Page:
Alberta Appeal Court reserves decision in case of slain mother, daughter

Lawyers for a man convicted of killing a Calgary woman and her young daughter have asked Alberta’s top court for a new trial, arguing that “highly prejudicial” evidence about him should never have been shown to a jury.

Edward Downey is appealing two convictions of first-degree murder in the 2016 deaths of Sara Baillie and her five-year-old daughter, Taliyah Marsman.

A trial in 2018 heard graphic evidence of how Baillie was found dead in a laundry basket in her daughter’s bedroom with duct tape wrapped around her face, neck and wrists. Three days later, the child was found dead in some bushes east of the city. Both died of asphyxiation.

The Crown had argued that Downey killed Baillie because he blamed her for a breakdown of his relationship with her best friend, and Baillie had dissuaded the woman from working for Downey as an escort. The Crown also said Downey believed Baillie’s daughter was a witness who needed silencing.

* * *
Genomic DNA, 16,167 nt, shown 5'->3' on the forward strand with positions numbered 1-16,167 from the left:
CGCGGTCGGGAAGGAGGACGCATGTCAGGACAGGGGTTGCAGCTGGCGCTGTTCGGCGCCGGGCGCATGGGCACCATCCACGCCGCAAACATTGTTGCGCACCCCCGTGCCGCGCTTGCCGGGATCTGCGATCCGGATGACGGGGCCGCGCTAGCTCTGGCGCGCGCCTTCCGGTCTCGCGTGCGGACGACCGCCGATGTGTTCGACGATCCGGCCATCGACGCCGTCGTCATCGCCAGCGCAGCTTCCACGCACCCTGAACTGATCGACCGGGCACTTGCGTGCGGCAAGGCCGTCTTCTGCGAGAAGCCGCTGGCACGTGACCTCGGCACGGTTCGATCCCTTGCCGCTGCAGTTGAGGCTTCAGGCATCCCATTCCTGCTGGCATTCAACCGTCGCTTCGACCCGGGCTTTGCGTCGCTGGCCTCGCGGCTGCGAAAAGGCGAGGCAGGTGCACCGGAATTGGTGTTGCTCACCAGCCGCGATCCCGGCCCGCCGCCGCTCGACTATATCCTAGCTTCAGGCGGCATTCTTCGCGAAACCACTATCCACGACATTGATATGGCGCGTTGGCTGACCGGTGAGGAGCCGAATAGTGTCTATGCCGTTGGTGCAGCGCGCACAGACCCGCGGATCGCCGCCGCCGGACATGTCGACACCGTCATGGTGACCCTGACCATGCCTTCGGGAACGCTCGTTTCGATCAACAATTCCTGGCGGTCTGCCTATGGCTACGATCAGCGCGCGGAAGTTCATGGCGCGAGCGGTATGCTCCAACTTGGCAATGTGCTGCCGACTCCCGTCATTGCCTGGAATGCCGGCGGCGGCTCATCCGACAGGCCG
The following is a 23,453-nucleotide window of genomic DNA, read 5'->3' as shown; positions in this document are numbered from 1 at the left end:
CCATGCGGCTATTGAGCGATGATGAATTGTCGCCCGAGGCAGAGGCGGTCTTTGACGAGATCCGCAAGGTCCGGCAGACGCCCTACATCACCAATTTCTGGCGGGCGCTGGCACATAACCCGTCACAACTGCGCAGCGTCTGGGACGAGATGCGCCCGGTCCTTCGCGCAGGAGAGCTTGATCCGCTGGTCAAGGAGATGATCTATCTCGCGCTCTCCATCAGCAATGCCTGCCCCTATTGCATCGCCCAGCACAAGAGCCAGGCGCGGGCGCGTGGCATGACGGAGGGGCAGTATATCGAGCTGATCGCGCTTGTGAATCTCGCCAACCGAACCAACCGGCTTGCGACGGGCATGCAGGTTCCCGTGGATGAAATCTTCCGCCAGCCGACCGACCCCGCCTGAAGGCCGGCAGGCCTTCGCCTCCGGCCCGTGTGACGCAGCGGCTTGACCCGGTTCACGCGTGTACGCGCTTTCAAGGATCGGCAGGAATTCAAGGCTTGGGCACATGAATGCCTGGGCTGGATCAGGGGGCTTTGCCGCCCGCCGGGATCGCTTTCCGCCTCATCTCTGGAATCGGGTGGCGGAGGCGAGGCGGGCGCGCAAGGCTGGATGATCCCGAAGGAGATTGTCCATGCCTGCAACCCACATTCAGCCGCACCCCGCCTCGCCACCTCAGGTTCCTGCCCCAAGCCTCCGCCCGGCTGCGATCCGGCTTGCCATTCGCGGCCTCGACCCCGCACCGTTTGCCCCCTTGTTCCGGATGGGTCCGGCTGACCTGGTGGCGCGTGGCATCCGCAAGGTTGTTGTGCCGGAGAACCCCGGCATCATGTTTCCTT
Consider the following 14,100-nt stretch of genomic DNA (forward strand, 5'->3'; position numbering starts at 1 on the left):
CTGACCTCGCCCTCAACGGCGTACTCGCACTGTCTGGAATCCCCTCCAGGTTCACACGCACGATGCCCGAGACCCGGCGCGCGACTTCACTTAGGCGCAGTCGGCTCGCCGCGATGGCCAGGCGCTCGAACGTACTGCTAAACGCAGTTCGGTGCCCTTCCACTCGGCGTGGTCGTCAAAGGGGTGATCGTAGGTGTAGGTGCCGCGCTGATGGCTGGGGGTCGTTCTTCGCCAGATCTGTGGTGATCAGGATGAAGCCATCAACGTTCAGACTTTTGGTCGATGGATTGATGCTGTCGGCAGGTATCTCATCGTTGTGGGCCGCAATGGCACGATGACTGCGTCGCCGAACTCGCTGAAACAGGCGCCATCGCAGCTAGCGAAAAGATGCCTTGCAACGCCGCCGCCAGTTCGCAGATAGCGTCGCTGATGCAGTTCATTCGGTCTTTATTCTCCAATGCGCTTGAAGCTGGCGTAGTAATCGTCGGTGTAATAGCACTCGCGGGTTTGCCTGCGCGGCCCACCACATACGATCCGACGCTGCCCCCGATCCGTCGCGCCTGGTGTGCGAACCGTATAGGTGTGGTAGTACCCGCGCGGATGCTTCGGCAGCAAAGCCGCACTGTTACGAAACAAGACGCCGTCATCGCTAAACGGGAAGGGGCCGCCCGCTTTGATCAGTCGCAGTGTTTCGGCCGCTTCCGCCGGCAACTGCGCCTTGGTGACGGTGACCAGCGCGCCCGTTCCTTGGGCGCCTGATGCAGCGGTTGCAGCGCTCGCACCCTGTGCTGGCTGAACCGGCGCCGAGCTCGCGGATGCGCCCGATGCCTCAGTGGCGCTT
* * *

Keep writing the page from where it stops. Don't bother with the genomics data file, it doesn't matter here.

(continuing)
A jury found Downey guilty and he was sentenced to life in prison with no parole eligibility for 50 years.

“Mr. Downey’s murder trial took place in front of a jury that heard much about bad character conduct that was extrinsic to the charges before the court. To demonstrate a potential escort situation, the Crown asked that a broad swath of such evidence be ruled admissible,” Kelsey Sitar, a lawyer for Downey, told a three-member Appeal Court panel Thursday.

“This ruling set the tone for the trial. Escorting was alleged to be the undercurrent of Mr. Downey’s life. It was highly prejudicial evidence with propensity and character that undermined trial fairness.”

Sitar also said the trial judge erred in his address to the jury and should have explained how to put the evidence in context.

“Juries can’t play armchair quarterback. They cannot use inferences of about what may be going on in a person’s mind when evidence does not necessarily tell us one way or the other what might have been the reason for the conduct,” she said.

The judges reserved their decision.

Downey did not appear in person at the hearing.

Prosecutor Christine Rideout told the Appeal Court that no mistakes were made during the trial, especially when it came to the final instructions to the jury.

“The appellant’s position that the final instruction was insufficient in my respectful position in this case is simply tantamount to an argument that juries can’t be trusted to follow instructions,” Rideout said.

“That is certainly a suggestion that this court has rejected in the past.”

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